The colder weather has provided inspiration for another indoor project: the wood stove.  We purchased a DutchWest wood stove via craigslist and are just now getting to installing it.  The stove will sit in the kitchen, which is relatively central in the house.  The photo below is of the newly-installed thimble, which is the passageway from the outside of the chimney into the flue.  A few bricks had to be removed from the chimney to make the hole, and then the flue cut to accept the thimble.  An angle grinder with a masonry wheel offers precision for this sort of thing, but boy does it make a lot of dust.  Brought me back to the summer I spent repointing a brick storefront in North Tonawanda.

For insulating behind the chimney, I used rock wool, which is fire resistant.  I sealed gaps with fire-blocking spray foam.  Our chimney is in solid shape, but extra caution around a flame source is always a good idea.


Getting wood for the wood stove was easy; we have a neighbor who cuts and splits firewood as a side job.  We picked up five face cords from him, and stocked over half of it on pallets in the basement (our basement stays mostly dry, which is a blessing).  When moving firewood, enlist the help of friends.  The job will go that much faster and you can all enjoy some well-deserved pizza and beer at the end.  For easy loading into the basement, we covered the stairs and stairway walls with scrap pieces of OSB (aka chipboard) and turned it into a chute.  One man at the top send the firewood down, two at the bottom to gather and stack it.  Good verbal communication keeps everyone’s forehead intact.Image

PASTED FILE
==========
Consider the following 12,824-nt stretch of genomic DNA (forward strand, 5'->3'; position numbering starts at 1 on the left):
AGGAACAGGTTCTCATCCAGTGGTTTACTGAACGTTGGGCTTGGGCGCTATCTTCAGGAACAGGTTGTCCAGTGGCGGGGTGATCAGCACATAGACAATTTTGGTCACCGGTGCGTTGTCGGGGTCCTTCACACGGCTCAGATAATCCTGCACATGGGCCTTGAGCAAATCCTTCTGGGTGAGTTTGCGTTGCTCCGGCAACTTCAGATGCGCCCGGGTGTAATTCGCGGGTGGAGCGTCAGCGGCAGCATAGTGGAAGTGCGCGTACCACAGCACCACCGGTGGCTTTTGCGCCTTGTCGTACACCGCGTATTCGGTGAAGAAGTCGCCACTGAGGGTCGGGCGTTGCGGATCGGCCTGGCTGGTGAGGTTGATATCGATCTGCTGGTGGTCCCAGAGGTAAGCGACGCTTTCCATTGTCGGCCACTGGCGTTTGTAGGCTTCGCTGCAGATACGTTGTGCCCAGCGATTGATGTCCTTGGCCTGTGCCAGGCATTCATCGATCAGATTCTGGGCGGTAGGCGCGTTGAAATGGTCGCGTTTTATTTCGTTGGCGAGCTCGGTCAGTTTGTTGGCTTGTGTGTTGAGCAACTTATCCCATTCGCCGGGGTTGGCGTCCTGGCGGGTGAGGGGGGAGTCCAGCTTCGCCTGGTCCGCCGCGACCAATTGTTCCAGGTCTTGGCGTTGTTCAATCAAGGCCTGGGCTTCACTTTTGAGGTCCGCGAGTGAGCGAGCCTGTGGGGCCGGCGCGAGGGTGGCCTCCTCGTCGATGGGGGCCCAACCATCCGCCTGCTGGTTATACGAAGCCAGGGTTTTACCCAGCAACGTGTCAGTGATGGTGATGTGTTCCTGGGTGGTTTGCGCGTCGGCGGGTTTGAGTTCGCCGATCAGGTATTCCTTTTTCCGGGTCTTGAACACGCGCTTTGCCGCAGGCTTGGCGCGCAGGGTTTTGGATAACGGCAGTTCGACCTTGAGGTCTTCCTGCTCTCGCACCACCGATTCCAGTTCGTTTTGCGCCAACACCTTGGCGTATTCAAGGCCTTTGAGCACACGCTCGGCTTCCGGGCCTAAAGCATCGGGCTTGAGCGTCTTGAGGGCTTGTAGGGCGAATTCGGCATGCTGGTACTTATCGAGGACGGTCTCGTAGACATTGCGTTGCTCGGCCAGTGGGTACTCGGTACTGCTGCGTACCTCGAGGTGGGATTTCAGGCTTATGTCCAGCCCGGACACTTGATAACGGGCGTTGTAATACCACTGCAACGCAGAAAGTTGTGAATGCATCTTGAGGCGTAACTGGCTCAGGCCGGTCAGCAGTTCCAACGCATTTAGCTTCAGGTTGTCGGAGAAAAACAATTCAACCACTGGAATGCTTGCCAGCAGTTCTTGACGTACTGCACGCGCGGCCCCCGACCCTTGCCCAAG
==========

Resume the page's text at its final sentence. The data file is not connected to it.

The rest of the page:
The wood stove.  While waiting to be hooked up, it seems to be serving as a handy work table.  It loads from the side as well as the front, and comes equipped with a catalytic combuster for a cleaner burn.  We built a brick pad in front of the chimney for the stove to sit on.


Almost forgot about this ‘ol boy.  The ancient furnace in the basement is still an unknown.  The gas is getting turned on Monday, so soon enough we’ll see if it still kicks on.  Code-required CO detector is in place.  Ideally, we would have a furnace to keep the house a base temperature, and use the wood stove to achieve a more comfortable heat.  But even if the furnace turns out to be a dud, hot water and a working oven will be plenty to be thankful for.


Wrapping Up the Summer

Well now, I do believe it’s been awhile since we last posted.  If this morning is any indication, summer is definitely over before fall officially begins on Sunday (at 4:44 PM).  Suffice it to say, we have been busy.  Scraping & painting, replacing clapboard, repairing foundation, fixing windows, building walls, overhauling a roof, running new electrical wires and getting things ready for a plumber to rough in a bathroom and kitchen.  It has been a heck of a summer.

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Of course, with winter coming we are only reminded of how much more we need to do before we can make it through the winter in anything approaching comfort.  There is where the pioneer experience really kicks in.  We purchased a used wood stove last night, and we look forward to piping it in soon.  But there is still not a scrap of insulation in the house, and we have a good few things to do before we can get there.

So, for now, the plan of action is closing up the last of the holes in the house, running some gas line to the old furnace in the basement, getting as much painting done as possible before it gets too cold, and getting things ready to insulate.  With the weather changing, we will have no lack of motivation.  Oh, and we should remember to stockpile some wood for that stove, too.



As per the New York State motto, “Excelsior!”